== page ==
Wildfires: What to Know About Preparation and Evacuation

By Amy Hahn, Property Loss Control Engineer

Wildfires: What to Know About Preparation and Evacuation

This year’s wildfire season has been one for the books. According to the National Interagency Fire Center, 41,051 wildfires occurred between January and September, compared with 35,386 wildfires in the same period in 2019. And 4.7 million acres have been burned this year, compared to 4.2 million in 2019. And wildfire season isn’t over yet, as firefighters work to combat the fires that have extended past California and into the Pacific Northwest.

While homes and businesses located in fire zones are generally aware of fire safety, many aren’t nearly as prepared as they should be. With this year’s wildfires making history, there is more need for education and proper preparation than ever. Fires spread more quickly than ever, so in this blog we share ways property owners should be preparing their homes, buildings, and evacuation plans right now.


Before wildfire season starts, business and homeowners should imagine a 100-foot minimum radius around the property, which include the roof, porch/deck and patio. Within that radius, clean up dead plants and grass, debris, and anything dry that can ignite from falling embers. Green plants don’t typically catch on fire as quickly due to their moisture content. Ideally these tactics would be a part of regular maintenance routines, especially those in dry areas but, as this year has taught us, the same precautions should be taken in states that don’t historically have a wildfire season.

Flying embers are the biggest threat during a wildfire and the main cause of fires jumping from building to building. During preparation, look for openings into the building where embers could enter and smolder, which will eventually ignite into a fire. Examples of areas to check include roof edge gutters filled with debris, roof edge openings, attic openings, gaps around window trim, and the chimney flue.

Even if a wildfire hasn’t hit your region, stay in the know and sign up for your local emergency services resource. Watch the news and create a plan for evacuation just in case. Additionally, if employees are working from home during the pandemic, it’s still important to keep up with building maintenance to prepare for possible wildfires. Make sure to visit the property regularly to ensure your home or business is safe and ready.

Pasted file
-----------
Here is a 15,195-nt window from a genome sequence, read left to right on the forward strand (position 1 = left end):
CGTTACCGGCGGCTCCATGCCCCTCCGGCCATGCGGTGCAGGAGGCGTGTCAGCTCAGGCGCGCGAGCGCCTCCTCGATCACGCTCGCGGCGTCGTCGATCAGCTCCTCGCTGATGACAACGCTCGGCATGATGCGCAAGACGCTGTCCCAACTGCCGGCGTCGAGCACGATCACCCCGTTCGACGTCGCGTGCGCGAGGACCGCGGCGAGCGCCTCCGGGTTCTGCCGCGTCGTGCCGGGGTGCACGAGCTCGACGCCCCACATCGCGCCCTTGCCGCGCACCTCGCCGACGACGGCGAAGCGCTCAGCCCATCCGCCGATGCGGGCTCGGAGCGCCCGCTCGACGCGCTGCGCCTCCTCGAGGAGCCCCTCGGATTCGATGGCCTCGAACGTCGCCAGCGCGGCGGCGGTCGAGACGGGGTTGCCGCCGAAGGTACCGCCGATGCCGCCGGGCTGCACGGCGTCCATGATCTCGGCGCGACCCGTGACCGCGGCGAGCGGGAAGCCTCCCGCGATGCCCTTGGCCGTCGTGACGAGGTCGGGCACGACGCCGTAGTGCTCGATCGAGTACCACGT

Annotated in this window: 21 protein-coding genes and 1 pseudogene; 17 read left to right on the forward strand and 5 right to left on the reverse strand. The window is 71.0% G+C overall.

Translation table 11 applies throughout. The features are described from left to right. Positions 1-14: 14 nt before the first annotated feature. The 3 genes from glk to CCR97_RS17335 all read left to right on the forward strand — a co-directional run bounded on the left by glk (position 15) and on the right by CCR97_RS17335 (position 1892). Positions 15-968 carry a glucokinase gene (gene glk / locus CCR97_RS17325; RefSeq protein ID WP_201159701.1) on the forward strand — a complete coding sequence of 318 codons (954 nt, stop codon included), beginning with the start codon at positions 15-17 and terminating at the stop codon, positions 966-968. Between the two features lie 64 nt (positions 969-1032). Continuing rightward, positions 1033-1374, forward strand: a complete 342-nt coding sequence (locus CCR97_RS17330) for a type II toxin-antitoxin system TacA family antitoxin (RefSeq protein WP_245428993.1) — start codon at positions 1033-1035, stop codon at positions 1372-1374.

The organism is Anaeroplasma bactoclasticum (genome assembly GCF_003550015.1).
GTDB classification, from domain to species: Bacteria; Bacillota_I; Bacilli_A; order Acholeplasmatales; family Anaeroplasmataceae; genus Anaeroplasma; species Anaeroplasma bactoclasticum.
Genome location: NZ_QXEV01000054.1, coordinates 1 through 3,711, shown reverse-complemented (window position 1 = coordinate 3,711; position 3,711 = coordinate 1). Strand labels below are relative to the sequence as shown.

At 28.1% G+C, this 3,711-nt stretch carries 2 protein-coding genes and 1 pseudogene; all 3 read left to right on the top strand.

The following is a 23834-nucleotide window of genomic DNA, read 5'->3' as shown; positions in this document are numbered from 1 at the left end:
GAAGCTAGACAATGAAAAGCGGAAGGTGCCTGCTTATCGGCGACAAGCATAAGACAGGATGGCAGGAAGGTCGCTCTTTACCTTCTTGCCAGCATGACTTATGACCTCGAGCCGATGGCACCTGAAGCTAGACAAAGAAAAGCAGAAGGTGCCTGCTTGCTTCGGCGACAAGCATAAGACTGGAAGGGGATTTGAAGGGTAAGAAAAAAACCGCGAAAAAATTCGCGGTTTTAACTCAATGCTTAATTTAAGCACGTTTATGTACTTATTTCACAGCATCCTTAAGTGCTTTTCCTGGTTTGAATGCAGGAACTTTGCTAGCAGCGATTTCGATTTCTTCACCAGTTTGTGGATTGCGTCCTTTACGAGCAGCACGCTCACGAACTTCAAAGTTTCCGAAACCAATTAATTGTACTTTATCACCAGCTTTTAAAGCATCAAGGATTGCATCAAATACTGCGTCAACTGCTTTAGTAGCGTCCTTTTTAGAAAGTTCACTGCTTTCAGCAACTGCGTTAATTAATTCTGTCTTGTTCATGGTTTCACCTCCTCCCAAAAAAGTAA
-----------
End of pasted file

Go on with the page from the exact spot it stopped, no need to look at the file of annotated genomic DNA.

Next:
Lastly, it’s important to make sure your insurance policy is updated and that you’re informed of what’s covered. In preparation for the fire, take photos and videos of your assets, especially the valuable ones, in case you need to submit a claim. This will make the recovery efforts much easier.


When you get the call to evacuate, it can be a stressful and forgetful time. What do I bring? How can I get my employees to safety? How can I protect my home or business once I leave it? Prepare a list of necessities and what you want to bring.

Move furniture that sits against external walls into the center of the building and remove hanging, loose flammable material from the exterior walls. This way, the heat from outside is less likely to ignite objects on the wall or furniture, which may start a fire inside. Take curtains and plastic blinds off windows and close metal shutters for an extra layer of protection.

Shut off the gas supply and move anything involving gas or propane tanks as far away as possible. Anything combustible should be removed from that 100-foot radius around the property. Turn off the water to allow firefighters access to a full water supply.

Now, what to bring? Make sure important documents like deeds and records are in an easy spot to grab and go. Back up important data on an external hard drive which is small and easy to bring. Consider an automated cloud back-up service. Ensure that you take personal and irreplaceable memorabilia and family heirlooms.

Lastly, make sure you have the phone number for your insurance company and be prepared to recover what you may lose.

Businesses and homes located in high-risk areas should take extra steps ahead of the known wildfire season (August to November). Even in the off-season, keep up with outside cleanup, building preparation, and evacuation planning. Wildfire exposure should be part of further projects (such as renovations, expansions, etc.) to implement physical protection, such as non-combustible material usage, fire resistant vegetation, etc.

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